of us reach straight for the chocolate when
we’re having a bad day, while for others,
any hassle puts them off food completely.
Leeds researchers are trying to work out why
people react in such different ways, in the
largest investigation into the effects of
stress on our eating habits.
Lead researcher Dr Darrell O’Connor
said: “We’re looking at day-to-day
stresses and hassles, anything from losing
a key, to a major disagreement with a boss
or fight with a partner. We’ll ask volunteers
log each stress or hassle and mark how severe
they think it is: stress is a psychological
construct and personal to each individual.”
Four hundred volunteers from across the city
will take part, filling out a diary –
listing meals, snacks and stresses –
over a four-week period. Researchers will
then categorise these stresses, as work-related,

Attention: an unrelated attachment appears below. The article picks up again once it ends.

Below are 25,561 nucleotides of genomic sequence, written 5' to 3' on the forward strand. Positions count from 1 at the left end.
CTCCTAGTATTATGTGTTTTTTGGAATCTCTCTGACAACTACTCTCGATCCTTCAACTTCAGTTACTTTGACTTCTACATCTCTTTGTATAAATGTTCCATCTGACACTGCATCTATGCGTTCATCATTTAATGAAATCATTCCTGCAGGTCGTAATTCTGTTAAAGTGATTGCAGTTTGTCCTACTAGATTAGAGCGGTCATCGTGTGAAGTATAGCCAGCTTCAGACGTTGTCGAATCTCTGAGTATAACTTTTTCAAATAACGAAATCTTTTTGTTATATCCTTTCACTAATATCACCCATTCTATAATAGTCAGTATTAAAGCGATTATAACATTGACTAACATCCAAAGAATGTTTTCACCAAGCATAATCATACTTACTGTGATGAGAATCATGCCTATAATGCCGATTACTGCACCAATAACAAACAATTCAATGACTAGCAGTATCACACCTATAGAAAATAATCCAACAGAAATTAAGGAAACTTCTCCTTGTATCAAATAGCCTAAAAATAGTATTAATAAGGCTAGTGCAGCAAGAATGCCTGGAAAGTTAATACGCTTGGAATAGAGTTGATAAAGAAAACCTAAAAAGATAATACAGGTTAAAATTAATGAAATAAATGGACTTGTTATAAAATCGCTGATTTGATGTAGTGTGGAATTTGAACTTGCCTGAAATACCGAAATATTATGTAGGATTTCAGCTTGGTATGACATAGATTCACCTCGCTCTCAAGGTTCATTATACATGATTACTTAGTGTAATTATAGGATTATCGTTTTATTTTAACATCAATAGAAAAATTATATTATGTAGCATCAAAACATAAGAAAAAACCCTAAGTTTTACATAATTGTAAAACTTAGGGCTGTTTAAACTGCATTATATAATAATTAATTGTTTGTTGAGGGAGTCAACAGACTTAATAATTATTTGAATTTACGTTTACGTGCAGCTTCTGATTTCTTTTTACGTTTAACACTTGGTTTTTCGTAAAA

interpersonal or ego-threatening, for example,
and assess if and how they contribute to a
change in diet.
“When people over-eat in response to
stress, it tends to be high fat, high sugar
snacks between meals, which are the most deleterious
to a healthy diet,” said Dr O’Connor.
“Some respond to emotional upset, or
anxiety, and others are what we call ‘external
eaters’: under stress they ignore internal
cues telling them they’re not hungry,
but respond to external cues, such as the
smell of baking or passing a sweet shop. Others
respond by under-eating. We hope to see some
of the factors which cause people to have
such different reactions.” The ESRC-funded
study runs until March 2005.
information is available on Campusweb